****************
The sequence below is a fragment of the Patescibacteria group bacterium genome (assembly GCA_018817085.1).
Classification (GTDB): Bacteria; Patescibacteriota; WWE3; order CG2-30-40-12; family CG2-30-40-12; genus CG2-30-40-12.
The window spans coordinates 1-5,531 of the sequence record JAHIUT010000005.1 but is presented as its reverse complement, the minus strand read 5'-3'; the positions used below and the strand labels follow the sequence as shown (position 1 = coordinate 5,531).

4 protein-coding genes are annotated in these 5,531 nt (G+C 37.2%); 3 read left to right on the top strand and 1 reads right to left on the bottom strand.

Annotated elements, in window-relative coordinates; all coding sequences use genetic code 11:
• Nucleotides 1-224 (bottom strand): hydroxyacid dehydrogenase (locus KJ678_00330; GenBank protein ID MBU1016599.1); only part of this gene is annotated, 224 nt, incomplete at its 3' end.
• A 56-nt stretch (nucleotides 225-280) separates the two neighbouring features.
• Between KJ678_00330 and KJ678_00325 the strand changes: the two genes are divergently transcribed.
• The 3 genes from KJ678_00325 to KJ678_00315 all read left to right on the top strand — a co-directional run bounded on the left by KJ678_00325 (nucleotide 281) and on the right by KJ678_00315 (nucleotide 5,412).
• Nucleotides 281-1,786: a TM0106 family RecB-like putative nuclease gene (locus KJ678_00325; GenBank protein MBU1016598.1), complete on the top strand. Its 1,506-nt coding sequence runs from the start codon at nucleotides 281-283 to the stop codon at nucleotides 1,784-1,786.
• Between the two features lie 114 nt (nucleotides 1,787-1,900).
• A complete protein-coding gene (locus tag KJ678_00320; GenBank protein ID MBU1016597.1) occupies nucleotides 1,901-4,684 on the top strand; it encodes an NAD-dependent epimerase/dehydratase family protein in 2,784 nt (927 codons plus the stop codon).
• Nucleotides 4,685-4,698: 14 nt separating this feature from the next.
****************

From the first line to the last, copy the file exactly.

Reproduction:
The sequence below is a fragment of the Patescibacteria group bacterium genome (assembly GCA_018817085.1).
Classification (GTDB): Bacteria; Patescibacteriota; WWE3; order CG2-30-40-12; family CG2-30-40-12; genus CG2-30-40-12.
The window spans coordinates 1-5,531 of the sequence record JAHIUT010000005.1 but is presented as its reverse complement, the minus strand read 5'-3'; the positions used below and the strand labels follow the sequence as shown (position 1 = coordinate 5,531).

4 protein-coding genes are annotated in these 5,531 nt (G+C 37.2%); 3 read left to right on the top strand and 1 reads right to left on the bottom strand.

Annotated elements, in window-relative coordinates; all coding sequences use genetic code 11:
• Nucleotides 1-224 (bottom strand): hydroxyacid dehydrogenase (locus KJ678_00330; GenBank protein ID MBU1016599.1); only part of this gene is annotated, 224 nt, incomplete at its 3' end.
• A 56-nt stretch (nucleotides 225-280) separates the two neighbouring features.
• Between KJ678_00330 and KJ678_00325 the strand changes: the two genes are divergently transcribed.
• The 3 genes from KJ678_00325 to KJ678_00315 all read left to right on the top strand — a co-directional run bounded on the left by KJ678_00325 (nucleotide 281) and on the right by KJ678_00315 (nucleotide 5,412).
• Nucleotides 281-1,786: a TM0106 family RecB-like putative nuclease gene (locus KJ678_00325; GenBank protein MBU1016598.1), complete on the top strand. Its 1,506-nt coding sequence runs from the start codon at nucleotides 281-283 to the stop codon at nucleotides 1,784-1,786.
• Between the two features lie 114 nt (nucleotides 1,787-1,900).
• A complete protein-coding gene (locus tag KJ678_00320; GenBank protein ID MBU1016597.1) occupies nucleotides 1,901-4,684 on the top strand; it encodes an NAD-dependent epimerase/dehydratase family protein in 2,784 nt (927 codons plus the stop codon).
• Nucleotides 4,685-4,698: 14 nt separating this feature from the next.